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How you can help your toddler learn new verbs

Updated: Jan 27, 2021

You cannot construct a sentence in English without verbs! Find out more....

What are verbs? Verbs are words that describe action - cut, sleep, eat, come, go. They are among the earliest of words learnt by young children. Think about the early utterances that children make: 'Carry me!' 'Come here', 'Give me', 'Don't go'. Even a little child who can only say two words together, uses verbs. Why? Because, you cannot construct a sentence in English without verbs!

There is good reason, therefore, to focus on teaching verbs to your young child. A young child with a good verb vocabulary can construct long sentences. They can convey more information when speaking and later on, when writing.

So what can you do to help your child?

Describe what your child is doing, in short sentences, with emphasis on the verb. 'Such good cutting!', 'You're really good at jumping!', 'Let's cook together' etc. Talk about the action as it is happening. Toddlers / young children have short attention spans. And they don't always remember things the way you do. Trying to describe things after they have happened might not be very useful.

Remember that you will have to describe the verb many times, before your child is ready to copy you. Use every opportunity to describe actions. Don't think, 'Oh, I told her about this yesterday!' Tell her again today.

Keep your sentences short - really short.

Use your first language to teach new words in English. It's perfectly okay (and makes a lot of sense) to describe the action in your mother tongue first, and then say it in English.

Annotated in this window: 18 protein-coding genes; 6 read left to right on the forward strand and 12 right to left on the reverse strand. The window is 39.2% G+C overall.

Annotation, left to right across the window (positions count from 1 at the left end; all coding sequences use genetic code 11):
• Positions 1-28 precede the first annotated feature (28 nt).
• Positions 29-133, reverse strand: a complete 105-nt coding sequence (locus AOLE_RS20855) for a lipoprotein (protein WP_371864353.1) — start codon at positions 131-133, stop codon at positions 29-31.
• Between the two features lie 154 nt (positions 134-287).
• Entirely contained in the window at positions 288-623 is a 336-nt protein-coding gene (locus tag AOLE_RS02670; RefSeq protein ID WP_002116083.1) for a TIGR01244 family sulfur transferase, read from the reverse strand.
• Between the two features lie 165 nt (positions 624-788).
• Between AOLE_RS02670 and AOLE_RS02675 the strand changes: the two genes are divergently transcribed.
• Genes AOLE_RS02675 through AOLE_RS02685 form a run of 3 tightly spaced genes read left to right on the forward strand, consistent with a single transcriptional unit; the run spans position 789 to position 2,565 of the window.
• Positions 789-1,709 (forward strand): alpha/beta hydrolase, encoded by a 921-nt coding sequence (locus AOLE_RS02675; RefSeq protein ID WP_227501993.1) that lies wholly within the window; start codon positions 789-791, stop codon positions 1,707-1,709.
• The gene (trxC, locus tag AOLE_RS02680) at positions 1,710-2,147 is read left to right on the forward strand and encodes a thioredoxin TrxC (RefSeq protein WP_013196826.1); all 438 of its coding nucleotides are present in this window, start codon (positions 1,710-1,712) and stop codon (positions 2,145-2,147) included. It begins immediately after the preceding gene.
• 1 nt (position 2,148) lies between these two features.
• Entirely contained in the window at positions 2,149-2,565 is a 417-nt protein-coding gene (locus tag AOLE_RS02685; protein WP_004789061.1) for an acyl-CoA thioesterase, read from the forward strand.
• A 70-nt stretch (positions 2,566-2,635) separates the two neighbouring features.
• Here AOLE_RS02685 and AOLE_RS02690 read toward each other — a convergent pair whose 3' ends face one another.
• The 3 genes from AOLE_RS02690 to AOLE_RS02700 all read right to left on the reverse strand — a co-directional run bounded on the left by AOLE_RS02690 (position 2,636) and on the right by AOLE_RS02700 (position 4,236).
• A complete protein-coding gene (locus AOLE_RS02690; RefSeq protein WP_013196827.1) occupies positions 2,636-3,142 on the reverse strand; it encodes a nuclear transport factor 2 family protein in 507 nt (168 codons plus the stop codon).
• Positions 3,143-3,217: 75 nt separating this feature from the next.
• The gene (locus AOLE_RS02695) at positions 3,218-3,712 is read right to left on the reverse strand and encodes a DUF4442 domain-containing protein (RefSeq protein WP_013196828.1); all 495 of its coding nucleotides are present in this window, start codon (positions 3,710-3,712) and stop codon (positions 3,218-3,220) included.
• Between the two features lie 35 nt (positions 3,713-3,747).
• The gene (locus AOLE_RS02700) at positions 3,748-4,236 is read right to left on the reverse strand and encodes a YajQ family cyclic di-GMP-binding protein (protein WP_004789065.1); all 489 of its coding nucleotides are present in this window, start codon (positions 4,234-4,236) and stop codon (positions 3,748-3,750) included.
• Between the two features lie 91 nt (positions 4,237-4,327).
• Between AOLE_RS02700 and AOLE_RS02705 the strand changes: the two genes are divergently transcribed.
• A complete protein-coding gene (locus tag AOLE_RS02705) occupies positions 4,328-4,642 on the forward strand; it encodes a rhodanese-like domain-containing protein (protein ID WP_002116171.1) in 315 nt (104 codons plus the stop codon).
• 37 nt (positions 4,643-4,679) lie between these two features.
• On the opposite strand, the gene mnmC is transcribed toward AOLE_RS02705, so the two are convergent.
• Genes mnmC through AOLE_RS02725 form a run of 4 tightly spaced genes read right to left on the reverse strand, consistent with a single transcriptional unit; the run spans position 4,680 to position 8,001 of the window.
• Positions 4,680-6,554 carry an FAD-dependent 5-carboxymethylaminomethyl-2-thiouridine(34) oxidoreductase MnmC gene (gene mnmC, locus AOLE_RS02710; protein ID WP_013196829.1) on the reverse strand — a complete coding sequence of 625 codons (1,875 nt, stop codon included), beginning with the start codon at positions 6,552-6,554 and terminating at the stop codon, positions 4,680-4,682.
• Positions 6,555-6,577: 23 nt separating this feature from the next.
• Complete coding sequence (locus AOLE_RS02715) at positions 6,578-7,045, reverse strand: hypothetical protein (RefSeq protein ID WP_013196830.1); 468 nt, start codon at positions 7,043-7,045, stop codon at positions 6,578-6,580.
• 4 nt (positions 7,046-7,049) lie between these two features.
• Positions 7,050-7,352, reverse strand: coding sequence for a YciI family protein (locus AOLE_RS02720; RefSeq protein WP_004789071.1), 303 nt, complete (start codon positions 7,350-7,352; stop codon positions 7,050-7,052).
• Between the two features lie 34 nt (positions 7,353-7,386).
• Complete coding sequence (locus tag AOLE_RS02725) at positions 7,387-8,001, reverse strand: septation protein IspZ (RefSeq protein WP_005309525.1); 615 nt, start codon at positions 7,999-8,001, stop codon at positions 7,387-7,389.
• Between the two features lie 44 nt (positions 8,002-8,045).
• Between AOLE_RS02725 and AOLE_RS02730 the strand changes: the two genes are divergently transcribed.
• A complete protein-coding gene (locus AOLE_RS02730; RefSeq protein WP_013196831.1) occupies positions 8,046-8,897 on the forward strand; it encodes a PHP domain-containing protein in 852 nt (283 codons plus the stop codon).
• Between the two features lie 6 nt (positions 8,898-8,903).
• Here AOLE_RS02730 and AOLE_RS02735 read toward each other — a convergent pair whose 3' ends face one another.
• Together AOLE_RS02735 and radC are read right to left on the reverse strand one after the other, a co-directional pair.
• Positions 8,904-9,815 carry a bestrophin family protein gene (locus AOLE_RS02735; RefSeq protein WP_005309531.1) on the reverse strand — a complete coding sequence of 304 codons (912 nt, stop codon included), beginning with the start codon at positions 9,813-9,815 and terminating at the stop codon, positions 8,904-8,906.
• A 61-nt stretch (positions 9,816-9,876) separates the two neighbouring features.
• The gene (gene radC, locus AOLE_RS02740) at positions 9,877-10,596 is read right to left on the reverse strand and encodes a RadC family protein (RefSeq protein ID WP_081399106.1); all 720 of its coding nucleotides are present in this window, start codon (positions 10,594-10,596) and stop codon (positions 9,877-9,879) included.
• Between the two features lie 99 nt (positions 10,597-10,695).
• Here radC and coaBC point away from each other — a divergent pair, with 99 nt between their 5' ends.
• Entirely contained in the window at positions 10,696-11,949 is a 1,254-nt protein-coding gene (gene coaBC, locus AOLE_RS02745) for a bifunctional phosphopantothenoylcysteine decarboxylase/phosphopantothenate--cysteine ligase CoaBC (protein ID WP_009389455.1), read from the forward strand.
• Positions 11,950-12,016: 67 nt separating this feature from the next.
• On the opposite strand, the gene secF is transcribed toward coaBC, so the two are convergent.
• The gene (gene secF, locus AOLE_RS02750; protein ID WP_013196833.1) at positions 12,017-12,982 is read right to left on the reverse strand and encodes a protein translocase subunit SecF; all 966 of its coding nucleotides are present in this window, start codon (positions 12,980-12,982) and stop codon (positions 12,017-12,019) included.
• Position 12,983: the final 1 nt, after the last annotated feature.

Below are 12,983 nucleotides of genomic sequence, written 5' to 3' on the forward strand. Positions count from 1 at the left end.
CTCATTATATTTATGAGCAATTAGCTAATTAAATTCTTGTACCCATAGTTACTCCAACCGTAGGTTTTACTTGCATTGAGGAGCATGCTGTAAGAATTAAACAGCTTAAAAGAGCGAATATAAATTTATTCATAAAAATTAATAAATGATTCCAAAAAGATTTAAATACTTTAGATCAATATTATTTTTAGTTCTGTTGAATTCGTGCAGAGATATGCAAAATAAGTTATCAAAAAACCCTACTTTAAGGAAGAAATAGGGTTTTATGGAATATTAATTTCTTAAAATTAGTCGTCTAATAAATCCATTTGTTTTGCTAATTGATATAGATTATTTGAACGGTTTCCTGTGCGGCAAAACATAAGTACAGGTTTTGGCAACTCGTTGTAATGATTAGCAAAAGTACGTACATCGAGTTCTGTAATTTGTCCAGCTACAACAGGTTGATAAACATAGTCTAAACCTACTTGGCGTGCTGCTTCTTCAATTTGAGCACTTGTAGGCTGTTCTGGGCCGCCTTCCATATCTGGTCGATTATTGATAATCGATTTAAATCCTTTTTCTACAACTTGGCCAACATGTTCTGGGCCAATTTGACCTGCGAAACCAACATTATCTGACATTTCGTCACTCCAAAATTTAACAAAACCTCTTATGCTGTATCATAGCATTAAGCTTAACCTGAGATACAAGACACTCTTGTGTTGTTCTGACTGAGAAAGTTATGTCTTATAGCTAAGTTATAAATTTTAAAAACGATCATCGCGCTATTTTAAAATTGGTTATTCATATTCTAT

Avoid quizzing your child constantly. ('Tell me what you're doing?'). It gets annoying after a while. Instead you could leave a sentence unfinished:'You are jumping and your brother is....?'. You could use the wrong word and see if your child will correct you: 'You are sleeping', (when your child is obviously eating!).

Use simple games like 'Simon says...' to teach verbs. You be the teacher first. Say, 'Simon says, clap your hands'. Your child must do the action only if you said 'Simon says', before you said the action. If you just said, 'Clap your hands', he must stand still. Don't forget to give your child a chance to be the teacher.

When your child makes a mistake, avoid correcting him with, 'No, that's wrong'. Instead, just model the right word. For example, if your child says 'I eat', avoid saying, "That's wrong. Say 'I am eating'". Instead say, 'That's good talking. "I am eating."'

Making mistakes is an essential part of learning.

Above all, be your child's fun teacher!

And have you tried our 'Brainy Bug - Making English Easy' app? With hundreds of words and sentences, our app is designed to make English easy for your child.

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